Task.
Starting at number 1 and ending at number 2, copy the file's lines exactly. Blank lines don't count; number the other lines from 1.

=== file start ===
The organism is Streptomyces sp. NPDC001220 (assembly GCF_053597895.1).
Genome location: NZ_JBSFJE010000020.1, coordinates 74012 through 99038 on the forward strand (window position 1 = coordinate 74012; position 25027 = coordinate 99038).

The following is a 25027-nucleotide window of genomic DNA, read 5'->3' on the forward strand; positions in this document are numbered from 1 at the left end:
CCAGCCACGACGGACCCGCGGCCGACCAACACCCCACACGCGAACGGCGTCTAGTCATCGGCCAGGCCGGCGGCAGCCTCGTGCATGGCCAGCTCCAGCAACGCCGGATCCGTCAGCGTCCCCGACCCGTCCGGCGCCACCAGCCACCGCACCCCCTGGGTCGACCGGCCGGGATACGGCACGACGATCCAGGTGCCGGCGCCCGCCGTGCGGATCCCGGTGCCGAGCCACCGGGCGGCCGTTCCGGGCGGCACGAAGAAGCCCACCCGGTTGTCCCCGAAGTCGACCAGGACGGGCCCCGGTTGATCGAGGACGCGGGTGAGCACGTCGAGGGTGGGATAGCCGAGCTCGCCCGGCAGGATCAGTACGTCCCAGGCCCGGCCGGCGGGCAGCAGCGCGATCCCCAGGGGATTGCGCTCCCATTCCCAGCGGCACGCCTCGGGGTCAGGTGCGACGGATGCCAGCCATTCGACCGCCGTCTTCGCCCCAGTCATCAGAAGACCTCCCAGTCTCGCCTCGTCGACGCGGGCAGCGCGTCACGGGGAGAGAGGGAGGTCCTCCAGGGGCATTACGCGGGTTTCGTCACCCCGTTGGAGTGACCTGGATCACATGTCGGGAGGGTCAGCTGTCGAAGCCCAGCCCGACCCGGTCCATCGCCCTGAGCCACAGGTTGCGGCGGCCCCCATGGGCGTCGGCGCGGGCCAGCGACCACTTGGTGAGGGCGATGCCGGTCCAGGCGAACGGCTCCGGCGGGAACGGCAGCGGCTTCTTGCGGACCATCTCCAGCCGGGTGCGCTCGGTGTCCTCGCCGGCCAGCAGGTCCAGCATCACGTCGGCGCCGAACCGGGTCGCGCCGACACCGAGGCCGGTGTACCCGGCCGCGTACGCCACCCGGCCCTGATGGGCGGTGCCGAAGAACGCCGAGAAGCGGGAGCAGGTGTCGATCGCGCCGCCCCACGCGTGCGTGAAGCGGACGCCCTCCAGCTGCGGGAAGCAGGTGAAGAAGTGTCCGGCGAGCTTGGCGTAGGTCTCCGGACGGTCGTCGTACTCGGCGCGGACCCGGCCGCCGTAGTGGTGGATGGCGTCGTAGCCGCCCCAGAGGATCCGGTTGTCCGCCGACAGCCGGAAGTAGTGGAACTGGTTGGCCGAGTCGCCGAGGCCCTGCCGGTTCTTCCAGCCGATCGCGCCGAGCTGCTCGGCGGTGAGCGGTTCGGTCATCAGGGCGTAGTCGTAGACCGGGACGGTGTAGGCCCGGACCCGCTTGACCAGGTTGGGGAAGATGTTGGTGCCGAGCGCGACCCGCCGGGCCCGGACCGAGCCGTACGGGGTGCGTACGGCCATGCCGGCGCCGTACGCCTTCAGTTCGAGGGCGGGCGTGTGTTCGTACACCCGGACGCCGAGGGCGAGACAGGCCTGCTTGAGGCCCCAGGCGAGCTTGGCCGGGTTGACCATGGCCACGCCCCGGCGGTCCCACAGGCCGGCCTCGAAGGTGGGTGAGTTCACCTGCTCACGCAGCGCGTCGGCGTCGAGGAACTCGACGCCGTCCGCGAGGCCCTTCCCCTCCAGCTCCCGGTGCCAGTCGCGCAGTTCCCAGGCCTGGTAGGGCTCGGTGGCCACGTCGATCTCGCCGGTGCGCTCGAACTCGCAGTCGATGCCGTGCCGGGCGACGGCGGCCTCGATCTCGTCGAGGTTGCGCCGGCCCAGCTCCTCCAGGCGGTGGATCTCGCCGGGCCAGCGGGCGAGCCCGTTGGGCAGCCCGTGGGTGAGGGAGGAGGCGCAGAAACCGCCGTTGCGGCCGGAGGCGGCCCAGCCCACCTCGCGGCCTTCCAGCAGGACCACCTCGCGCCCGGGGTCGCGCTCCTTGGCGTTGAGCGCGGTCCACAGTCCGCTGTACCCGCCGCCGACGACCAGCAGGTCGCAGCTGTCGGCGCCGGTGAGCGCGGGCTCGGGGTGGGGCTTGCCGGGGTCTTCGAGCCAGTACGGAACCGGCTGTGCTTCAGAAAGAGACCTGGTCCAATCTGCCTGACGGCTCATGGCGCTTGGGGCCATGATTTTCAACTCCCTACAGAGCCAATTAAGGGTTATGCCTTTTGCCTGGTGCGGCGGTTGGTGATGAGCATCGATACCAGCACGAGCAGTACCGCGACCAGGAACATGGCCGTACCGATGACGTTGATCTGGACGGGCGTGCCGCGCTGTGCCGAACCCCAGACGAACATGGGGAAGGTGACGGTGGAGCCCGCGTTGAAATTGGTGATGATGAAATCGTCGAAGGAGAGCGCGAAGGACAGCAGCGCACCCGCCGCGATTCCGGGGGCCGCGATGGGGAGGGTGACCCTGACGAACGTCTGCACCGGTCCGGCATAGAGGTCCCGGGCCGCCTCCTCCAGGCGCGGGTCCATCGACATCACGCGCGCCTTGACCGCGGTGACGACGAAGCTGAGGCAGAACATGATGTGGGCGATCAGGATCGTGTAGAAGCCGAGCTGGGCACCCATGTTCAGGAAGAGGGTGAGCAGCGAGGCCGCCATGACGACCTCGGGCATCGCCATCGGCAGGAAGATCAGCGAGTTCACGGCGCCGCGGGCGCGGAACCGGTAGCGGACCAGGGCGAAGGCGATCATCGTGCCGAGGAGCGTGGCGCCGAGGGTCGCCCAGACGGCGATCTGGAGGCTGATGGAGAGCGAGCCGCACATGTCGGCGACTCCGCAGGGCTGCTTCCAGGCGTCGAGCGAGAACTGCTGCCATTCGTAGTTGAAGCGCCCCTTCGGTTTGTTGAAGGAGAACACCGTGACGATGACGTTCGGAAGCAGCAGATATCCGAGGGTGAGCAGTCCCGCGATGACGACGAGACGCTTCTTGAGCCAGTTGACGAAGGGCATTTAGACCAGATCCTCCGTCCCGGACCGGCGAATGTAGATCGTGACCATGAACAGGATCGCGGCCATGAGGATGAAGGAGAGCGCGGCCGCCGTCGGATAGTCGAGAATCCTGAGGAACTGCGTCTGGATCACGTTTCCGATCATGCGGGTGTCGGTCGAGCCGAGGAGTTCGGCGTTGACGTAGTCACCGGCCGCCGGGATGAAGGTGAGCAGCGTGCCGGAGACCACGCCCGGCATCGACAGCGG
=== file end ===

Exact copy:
The organism is Streptomyces sp. NPDC001220 (assembly GCF_053597895.1).
Genome location: NZ_JBSFJE010000020.1, coordinates 74012 through 99038 on the forward strand (window position 1 = coordinate 74012; position 25027 = coordinate 99038).